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CLAIM ID

7091540d

A UFO was seen just before the 2020 Beirut explosion.

A flying bird was mistaken for a UFO in a poor quality video of the 2020 Beirut blast. No credible source reported such a sighting.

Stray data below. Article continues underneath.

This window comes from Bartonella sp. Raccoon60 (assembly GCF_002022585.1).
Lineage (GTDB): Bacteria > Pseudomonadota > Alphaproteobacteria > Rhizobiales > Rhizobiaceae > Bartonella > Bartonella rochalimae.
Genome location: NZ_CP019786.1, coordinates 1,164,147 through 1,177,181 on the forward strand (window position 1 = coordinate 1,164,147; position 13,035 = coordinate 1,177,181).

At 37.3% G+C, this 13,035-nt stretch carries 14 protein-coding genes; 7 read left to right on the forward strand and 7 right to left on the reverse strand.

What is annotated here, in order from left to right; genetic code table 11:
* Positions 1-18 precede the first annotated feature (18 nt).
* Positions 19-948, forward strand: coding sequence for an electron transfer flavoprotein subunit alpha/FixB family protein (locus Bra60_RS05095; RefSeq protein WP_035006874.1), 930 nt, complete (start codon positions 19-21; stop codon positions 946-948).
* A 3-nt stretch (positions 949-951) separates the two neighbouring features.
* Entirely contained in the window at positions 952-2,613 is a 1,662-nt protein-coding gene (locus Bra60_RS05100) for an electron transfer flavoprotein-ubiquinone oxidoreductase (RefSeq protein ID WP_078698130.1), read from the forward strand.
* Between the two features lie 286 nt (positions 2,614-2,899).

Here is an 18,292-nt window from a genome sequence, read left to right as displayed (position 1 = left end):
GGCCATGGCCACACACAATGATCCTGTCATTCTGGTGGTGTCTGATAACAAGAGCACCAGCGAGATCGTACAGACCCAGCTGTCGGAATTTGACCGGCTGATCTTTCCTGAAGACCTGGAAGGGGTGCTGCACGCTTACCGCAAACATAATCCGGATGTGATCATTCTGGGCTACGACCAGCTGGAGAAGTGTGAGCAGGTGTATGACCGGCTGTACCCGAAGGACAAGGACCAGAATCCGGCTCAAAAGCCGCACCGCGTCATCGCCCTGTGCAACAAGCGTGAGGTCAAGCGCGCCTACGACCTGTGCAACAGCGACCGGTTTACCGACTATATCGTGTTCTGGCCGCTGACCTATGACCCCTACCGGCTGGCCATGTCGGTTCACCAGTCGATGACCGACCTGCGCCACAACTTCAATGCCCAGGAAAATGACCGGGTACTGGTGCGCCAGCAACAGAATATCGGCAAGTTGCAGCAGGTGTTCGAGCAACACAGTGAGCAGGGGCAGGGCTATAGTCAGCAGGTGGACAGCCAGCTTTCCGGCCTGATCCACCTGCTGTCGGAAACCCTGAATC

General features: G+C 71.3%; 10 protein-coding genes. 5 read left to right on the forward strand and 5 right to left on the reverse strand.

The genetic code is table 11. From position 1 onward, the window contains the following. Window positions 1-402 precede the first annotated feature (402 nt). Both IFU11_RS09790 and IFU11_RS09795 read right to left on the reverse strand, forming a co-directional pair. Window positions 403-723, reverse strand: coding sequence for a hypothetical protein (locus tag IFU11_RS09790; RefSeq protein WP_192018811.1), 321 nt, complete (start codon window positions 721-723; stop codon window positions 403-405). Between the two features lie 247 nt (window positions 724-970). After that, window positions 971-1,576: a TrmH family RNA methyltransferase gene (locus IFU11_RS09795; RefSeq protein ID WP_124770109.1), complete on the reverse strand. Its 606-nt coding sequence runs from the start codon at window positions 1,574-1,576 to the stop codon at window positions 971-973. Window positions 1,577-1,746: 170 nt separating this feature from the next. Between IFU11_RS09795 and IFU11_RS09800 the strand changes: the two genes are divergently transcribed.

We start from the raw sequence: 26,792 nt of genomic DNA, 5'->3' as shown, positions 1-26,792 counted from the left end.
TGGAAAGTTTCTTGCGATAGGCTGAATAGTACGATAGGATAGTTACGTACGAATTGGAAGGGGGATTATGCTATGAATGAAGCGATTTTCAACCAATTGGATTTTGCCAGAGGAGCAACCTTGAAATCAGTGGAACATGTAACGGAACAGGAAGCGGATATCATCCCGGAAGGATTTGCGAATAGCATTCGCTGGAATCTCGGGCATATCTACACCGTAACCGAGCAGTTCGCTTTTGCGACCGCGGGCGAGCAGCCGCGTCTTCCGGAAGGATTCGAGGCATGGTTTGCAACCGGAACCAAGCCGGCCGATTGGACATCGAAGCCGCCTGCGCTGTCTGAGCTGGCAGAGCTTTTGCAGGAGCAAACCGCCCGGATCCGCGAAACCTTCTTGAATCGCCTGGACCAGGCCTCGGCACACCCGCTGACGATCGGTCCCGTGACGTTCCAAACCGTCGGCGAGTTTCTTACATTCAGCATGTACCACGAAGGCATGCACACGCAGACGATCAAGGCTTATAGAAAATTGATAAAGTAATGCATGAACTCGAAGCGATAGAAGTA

Context: On August 4, 2020, the city of Beirut witnessed a massive explosion. According to media reports, the blast happened in a warehouse at the port of Beirut. The New York Times reported that the warehouse stored thousands of tons of ammonium nitrate, a highly explosive compound that spilled from torn bags. According to BBC News, a fire triggered the detonation of the unsafely stored ammonium nitrate. The blast took more than 190 lives, injured 6,000, and caused billions of dollars of damage. Since the explosion, many social media posts have spread conspiracy theories and misinformation. A recent Facebook post claimed that a UFO was spotted just before the blast. The post had a video showing a small black object in the air, moving towards a tall building in front of a huge cloud of smoke. The video slows down, zooms in on a tiny unclear object, and zooms out when the explosion occurs behind the tall building. The caption of the post reads, "There's more to the official story than what we have been told by mainstream media! UFO (Unidentified Flying Object) spotted seconds before the Beirut Explosions." In Fact: The explosion was documented by many credible media outlets from different angles, and none of them reported or captured an image of a UFO. We found several versions of the same video on different platforms through a reverse image search. We went through many of them, and most were of poor quality. However, one better quality video posted on Twitter on August 5, 2020, is not zoomed in. The audio appears to be original, with locals exclaiming in the background, and the video is not slowed down. The flying object is a bit more clear in this video, and it seems to be a bird flapping its wings, flying in the direction of the tall building. Space.com, a satellite imaging website, took photos of Beirut a day after the blast. The port is seen to be destroyed. The article featured images of the port during the day of the explosion, and there was no unidentified object in sight. The New York Times did a thorough investigation of the explosion and did not report any UFOs. Also, BBC News published videos from first-hand eyewitnesses, and there was no reference to a UFO. Verdict: The origin of the video in the social media post is not known. However, it has been shared across many platforms several times. The flying object seen in the video is likely a bird. The poor quality versions of the videos have led to unproven conspiracy theories about the blast.

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